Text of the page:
It has been a tumultuous few years for veteran defenseman Jason Garrison. The now 34-year-old defenseman hit a wall after turning 30 and hasn’t been able to get back to the level of play he displayed as a younger player. His latest team, the Chicago Blackhawks, recently placed him on unconditional waivers and, after clearing, terminated his contract. It was the end of the line for Garrison’s NHL career, but he has quickly landed elsewhere. Djurgardens IF of the Swedish Hockey League has announced that they have signed Garrison to a contract for the remainder of the season.
Back in 2012, Garrison signed a six-year, $27.6MM contract with the Vancouver Canucks at the height of his career. Yet, he was then traded to the Tampa Bay Lightning at the draft in 2014. After one strong season in Tampa, recording 30 points at the age of 30, Garrison only managed 20 more points over the next two seasons combined. The Lightning exposed Garrison in the 2017 NHL Expansion Draft and made a side deal with the Vegas Golden Knights, giving up a second-round pick and the rights to KHL star Nikita Gusev, to ensure he was selected. Vegas then put Garrison on waivers early on last season and kept him in the AHL for all but eight regular season games. With his long-term contract expired, Garrison became a free agent but did not attract much attention in the off-season. He managed to land a tryout offer with the Edmonton Oilers and did enough to earn a one-year minimum contract. The Oilers even gave Garrison ample play time, starting him in 17 games. Yet, even with numerous injuries on the blue line, Garrison had not produced and it became clear he was not a legitimate option for Edmonton. They dealt him to the Blackhawks in late December as a salary dump in their trade to acquire actual defensive help in Brandon Manning. The next day, Chicago placed him on waivers and then again on unconditional waivers just a few days later.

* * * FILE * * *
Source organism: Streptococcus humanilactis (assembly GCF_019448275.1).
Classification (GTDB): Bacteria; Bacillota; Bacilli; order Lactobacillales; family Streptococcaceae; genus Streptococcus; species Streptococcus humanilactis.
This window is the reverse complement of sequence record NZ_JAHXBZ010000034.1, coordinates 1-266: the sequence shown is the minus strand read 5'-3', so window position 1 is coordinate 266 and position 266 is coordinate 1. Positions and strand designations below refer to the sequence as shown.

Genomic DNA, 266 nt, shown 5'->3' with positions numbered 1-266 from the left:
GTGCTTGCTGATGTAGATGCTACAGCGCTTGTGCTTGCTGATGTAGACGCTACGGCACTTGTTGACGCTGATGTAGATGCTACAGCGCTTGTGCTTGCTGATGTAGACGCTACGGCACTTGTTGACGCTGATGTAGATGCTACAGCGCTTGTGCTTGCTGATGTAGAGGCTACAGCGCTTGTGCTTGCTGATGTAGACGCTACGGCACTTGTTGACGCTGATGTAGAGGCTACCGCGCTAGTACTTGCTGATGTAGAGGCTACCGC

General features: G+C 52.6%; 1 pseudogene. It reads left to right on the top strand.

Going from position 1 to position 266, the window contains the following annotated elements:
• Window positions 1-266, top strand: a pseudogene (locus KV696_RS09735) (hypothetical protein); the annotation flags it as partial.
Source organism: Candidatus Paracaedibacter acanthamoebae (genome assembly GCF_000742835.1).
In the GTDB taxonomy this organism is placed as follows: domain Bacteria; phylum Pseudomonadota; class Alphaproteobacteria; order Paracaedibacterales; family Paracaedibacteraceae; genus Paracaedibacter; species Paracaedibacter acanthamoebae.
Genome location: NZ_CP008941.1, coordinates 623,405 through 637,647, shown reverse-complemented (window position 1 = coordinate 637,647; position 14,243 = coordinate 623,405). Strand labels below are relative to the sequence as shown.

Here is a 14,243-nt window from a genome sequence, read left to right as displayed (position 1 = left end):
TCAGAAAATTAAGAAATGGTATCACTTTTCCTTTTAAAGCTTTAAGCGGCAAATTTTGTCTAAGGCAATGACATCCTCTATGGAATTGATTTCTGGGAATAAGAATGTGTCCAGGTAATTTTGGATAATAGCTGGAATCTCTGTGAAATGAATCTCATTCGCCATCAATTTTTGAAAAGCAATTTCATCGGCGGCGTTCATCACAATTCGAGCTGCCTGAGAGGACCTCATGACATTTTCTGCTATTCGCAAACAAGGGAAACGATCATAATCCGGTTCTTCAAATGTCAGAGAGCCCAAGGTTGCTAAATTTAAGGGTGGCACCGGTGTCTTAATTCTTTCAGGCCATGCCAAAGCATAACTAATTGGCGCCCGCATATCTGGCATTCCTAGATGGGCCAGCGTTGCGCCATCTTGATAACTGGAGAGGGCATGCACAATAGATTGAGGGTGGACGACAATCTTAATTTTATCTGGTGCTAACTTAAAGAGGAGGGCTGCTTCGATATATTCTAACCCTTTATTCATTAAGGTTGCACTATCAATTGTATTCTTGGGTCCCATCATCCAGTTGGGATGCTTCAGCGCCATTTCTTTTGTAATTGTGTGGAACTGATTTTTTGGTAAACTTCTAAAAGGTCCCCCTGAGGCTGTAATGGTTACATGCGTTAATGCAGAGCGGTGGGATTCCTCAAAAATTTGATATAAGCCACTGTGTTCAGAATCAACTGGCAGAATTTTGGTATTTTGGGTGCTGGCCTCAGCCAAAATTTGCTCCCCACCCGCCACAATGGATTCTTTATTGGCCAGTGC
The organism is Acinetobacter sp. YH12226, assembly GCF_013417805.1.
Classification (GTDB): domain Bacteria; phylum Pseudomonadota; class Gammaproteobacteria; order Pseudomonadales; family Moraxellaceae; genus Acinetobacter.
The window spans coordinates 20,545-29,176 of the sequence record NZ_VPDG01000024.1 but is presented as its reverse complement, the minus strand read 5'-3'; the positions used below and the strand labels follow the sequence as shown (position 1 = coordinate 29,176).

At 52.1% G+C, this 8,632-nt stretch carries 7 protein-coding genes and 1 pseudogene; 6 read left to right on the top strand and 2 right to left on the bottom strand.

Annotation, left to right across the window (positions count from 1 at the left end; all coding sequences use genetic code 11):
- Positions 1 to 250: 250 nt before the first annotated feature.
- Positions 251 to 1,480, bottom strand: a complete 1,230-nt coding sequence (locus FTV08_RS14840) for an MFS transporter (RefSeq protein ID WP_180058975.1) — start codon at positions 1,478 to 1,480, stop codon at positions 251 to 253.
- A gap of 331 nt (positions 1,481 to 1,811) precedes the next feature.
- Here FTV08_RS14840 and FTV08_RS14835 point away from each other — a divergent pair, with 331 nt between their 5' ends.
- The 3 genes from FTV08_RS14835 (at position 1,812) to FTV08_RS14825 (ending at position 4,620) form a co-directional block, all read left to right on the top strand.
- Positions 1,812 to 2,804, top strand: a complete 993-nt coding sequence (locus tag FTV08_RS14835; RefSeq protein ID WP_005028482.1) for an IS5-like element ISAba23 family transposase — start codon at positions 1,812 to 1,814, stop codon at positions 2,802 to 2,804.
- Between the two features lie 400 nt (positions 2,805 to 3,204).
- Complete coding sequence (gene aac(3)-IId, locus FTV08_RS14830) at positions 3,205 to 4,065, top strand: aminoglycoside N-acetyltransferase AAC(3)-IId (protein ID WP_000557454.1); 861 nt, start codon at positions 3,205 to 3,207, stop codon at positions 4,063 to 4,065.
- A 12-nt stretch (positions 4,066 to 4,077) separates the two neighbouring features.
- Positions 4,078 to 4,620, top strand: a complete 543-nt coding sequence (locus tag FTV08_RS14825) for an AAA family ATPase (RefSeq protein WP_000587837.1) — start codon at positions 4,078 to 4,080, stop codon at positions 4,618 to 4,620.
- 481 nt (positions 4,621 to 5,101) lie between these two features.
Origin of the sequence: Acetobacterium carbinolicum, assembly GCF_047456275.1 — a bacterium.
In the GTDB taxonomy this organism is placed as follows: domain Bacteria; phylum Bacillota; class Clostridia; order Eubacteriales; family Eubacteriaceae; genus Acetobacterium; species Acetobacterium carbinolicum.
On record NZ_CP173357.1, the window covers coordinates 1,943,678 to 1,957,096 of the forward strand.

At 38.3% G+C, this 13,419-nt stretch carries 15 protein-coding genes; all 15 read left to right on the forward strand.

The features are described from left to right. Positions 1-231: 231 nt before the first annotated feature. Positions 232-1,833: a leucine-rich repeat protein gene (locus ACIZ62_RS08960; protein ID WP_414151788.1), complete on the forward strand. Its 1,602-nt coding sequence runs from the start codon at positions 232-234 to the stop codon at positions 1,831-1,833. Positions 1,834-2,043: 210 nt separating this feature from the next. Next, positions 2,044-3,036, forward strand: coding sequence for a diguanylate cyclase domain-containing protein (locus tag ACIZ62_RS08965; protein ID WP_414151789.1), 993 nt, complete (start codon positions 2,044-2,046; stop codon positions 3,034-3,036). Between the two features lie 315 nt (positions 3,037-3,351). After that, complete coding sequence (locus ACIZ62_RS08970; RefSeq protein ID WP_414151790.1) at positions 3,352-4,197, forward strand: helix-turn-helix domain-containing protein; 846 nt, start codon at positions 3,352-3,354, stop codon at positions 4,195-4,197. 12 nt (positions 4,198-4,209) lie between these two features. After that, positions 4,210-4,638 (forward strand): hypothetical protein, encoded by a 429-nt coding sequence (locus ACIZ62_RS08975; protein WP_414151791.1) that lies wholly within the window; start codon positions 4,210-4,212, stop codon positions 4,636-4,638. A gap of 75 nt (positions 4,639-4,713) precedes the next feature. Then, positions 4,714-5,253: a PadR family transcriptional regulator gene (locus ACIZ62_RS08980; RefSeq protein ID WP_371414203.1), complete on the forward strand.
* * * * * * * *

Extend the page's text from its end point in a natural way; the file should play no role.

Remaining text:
However, through many difficult years and with many teams, including many games spent with the AHL’s Chicago Wolves, Garrison has shown a determination to keep playing hockey. It comes as little surprise that he has found a new team so quickly. Djurgardens, who is currently fighting for a playoff spot in the SHL, is eager to add Garrison’s knowledge and leadership to the roster. The team lacks very much NHL experience, outside of former New Jersey Devil Jacob Josefson, but has plenty of exciting young talent in need of some stability and guidance. They hope that Garrison can answer that bell. While his days in the NHL are surely over, Garrison clearly wants to continue his playing career and can make a great first impression overseas by helping Djurgardens reach the postseason this year.